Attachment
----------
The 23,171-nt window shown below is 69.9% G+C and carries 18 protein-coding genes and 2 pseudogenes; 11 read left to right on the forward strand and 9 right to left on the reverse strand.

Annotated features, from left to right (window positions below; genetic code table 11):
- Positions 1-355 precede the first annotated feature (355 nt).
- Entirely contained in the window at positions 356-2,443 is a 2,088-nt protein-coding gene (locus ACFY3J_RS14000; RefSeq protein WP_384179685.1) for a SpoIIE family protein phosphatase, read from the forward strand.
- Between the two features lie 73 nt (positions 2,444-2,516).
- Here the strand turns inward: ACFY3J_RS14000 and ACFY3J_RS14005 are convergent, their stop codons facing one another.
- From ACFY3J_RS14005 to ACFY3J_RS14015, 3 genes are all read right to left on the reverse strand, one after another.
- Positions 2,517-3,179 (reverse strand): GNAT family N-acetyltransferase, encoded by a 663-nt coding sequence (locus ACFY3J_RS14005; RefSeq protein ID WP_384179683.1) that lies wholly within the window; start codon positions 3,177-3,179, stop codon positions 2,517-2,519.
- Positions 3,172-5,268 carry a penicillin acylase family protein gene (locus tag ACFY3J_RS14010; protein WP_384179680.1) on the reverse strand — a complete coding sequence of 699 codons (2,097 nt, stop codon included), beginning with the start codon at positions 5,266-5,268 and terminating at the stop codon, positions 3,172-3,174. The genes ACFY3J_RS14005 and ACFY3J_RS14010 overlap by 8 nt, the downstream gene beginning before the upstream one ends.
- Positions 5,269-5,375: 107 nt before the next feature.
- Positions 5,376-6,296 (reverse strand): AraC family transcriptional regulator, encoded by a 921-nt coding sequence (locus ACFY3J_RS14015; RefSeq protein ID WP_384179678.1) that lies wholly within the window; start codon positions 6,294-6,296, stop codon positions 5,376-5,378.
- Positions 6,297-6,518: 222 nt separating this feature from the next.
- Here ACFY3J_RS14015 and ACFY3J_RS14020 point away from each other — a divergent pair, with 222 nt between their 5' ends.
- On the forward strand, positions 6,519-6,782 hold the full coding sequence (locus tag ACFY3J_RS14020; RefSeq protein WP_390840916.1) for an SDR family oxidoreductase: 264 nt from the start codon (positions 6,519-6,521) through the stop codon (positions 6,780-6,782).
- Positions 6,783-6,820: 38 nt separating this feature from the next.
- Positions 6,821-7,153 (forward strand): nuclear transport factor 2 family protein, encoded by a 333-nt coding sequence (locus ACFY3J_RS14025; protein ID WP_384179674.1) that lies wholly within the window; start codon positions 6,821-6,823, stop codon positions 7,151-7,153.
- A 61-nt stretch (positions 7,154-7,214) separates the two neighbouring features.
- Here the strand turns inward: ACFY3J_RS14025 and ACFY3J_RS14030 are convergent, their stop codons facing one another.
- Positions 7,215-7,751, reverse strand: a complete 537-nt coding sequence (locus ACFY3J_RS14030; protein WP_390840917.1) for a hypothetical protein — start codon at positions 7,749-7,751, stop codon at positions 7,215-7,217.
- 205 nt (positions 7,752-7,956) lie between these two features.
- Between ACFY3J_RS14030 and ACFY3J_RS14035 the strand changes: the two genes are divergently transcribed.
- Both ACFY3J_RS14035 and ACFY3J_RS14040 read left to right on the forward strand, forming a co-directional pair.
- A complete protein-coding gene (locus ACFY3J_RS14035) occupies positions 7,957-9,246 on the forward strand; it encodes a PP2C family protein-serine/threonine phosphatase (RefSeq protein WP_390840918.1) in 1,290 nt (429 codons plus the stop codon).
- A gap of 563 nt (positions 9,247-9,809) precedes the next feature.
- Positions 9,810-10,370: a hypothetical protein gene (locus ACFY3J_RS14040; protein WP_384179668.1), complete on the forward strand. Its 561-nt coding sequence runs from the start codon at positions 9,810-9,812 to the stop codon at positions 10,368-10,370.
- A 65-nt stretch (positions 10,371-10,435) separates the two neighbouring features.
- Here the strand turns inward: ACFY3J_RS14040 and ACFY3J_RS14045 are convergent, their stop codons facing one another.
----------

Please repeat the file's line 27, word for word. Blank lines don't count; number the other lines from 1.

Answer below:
- Here the strand turns inward: ACFY3J_RS14040 and ACFY3J_RS14045 are convergent, their stop codons facing one another.